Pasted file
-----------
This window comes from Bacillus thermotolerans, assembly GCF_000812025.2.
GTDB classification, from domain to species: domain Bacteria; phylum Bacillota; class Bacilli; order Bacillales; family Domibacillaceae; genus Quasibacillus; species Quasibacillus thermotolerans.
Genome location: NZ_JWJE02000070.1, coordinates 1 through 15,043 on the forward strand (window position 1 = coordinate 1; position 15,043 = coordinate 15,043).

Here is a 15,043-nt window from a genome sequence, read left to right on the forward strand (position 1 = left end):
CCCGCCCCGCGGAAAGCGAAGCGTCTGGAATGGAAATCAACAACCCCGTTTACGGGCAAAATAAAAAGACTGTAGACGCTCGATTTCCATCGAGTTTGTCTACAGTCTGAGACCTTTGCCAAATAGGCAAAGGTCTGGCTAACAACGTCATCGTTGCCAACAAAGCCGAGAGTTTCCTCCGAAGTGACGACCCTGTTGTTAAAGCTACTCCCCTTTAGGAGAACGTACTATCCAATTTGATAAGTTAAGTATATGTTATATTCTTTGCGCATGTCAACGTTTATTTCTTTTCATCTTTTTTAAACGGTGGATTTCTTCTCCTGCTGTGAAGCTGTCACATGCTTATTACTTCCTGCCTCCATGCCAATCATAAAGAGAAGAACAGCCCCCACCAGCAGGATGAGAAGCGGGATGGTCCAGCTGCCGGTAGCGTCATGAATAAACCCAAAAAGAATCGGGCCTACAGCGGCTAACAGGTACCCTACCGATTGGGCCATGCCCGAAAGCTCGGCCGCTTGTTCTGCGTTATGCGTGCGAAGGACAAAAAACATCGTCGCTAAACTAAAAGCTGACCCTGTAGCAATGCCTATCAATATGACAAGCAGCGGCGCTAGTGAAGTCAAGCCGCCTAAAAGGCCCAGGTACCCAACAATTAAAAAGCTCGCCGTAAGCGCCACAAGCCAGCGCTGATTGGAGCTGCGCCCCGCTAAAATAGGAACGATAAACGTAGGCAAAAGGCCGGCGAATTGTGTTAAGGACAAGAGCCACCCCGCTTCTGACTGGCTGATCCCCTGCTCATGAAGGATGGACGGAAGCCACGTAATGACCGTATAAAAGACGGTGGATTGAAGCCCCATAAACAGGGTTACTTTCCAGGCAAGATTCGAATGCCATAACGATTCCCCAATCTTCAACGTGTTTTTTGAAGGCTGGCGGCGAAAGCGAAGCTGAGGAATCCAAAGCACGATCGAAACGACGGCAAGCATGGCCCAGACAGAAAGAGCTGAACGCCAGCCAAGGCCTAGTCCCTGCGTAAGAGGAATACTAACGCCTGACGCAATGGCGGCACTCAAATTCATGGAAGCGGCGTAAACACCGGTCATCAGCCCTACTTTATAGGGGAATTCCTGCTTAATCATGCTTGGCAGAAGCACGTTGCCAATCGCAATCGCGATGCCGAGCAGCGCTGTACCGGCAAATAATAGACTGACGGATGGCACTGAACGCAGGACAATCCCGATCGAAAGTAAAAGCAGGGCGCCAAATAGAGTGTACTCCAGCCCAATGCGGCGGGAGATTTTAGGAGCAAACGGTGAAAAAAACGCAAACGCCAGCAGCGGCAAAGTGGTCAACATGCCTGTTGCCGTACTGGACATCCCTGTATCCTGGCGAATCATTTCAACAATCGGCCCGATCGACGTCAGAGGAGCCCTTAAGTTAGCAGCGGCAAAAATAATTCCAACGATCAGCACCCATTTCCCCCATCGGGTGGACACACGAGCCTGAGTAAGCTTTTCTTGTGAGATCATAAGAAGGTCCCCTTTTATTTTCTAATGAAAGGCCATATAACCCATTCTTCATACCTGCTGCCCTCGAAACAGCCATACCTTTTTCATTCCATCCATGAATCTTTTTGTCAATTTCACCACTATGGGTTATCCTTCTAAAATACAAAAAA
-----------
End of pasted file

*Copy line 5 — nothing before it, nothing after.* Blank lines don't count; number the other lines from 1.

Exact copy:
CCCGCCCCGCGGAAAGCGAAGCGTCTGGAATGGAAATCAACAACCCCGTTTACGGGCAAAATAAAAAGACTGTAGACGCTCGATTTCCATCGAGTTTGTCTACAGTCTGAGACCTTTGCCAAATAGGCAAAGGTCTGGCTAACAACGTCATCGTTGCCAACAAAGCCGAGAGTTTCCTCCGAAGTGACGACCCTGTTGTTAAAGCTACTCCCCTTTAGGAGAACGTACTATCCAATTTGATAAGTTAAGTATATGTTATATTCTTTGCGCATGTCAACGTTTATTTCTTTTCATCTTTTTTAAACGGTGGATTTCTTCTCCTGCTGTGAAGCTGTCACATGCTTATTACTTCCTGCCTCCATGCCAATCATAAAGAGAAGAACAGCCCCCACCAGCAGGATGAGAAGCGGGATGGTCCAGCTGCCGGTAGCGTCATGAATAAACCCAAAAAGAATCGGGCCTACAGCGGCTAACAGGTACCCTACCGATTGGGCCATGCCCGAAAGCTCGGCCGCTTGTTCTGCGTTATGCGTGCGAAGGACAAAAAACATCGTCGCTAAACTAAAAGCTGACCCTGTAGCAATGCCTATCAATATGACAAGCAGCGGCGCTAGTGAAGTCAAGCCGCCTAAAAGGCCCAGGTACCCAACAATTAAAAAGCTCGCCGTAAGCGCCACAAGCCAGCGCTGATTGGAGCTGCGCCCCGCTAAAATAGGAACGATAAACGTAGGCAAAAGGCCGGCGAATTGTGTTAAGGACAAGAGCCACCCCGCTTCTGACTGGCTGATCCCCTGCTCATGAAGGATGGACGGAAGCCACGTAATGACCGTATAAAAGACGGTGGATTGAAGCCCCATAAACAGGGTTACTTTCCAGGCAAGATTCGAATGCCATAACGATTCCCCAATCTTCAACGTGTTTTTTGAAGGCTGGCGGCGAAAGCGAAGCTGAGGAATCCAAAGCACGATCGAAACGACGGCAAGCATGGCCCAGACAGAAAGAGCTGAACGCCAGCCAAGGCCTAGTCCCTGCGTAAGAGGAATACTAACGCCTGACGCAATGGCGGCACTCAAATTCATGGAAGCGGCGTAAACACCGGTCATCAGCCCTACTTTATAGGGGAATTCCTGCTTAATCATGCTTGGCAGAAGCACGTTGCCAATCGCAATCGCGATGCCGAGCAGCGCTGTACCGGCAAATAATAGACTGACGGATGGCACTGAACGCAGGACAATCCCGATCGAAAGTAAAAGCAGGGCGCCAAATAGAGTGTACTCCAGCCCAATGCGGCGGGAGATTTTAGGAGCAAACGGTGAAAAAAACGCAAACGCCAGCAGCGGCAAAGTGGTCAACATGCCTGTTGCCGTACTGGACATCCCTGTATCCTGGCGAATCATTTCAACAATCGGCCCGATCGACGTCAGAGGAGCCCTTAAGTTAGCAGCGGCAAAAATAATTCCAACGATCAGCACCCATTTCCCCCATCGGGTGGACACACGAGCCTGAGTAAGCTTTTCTTGTGAGATCATAAGAAGGTCCCCTTTTATTTTCTAATGAAAGGCCATATAACCCATTCTTCATACCTGCTGCCCTCGAAACAGCCATACCTTTTTCATTCCATCCATGAATCTTTTTGTCAATTTCACCACTATGGGTTATCCTTCTAAAATACAAAAAA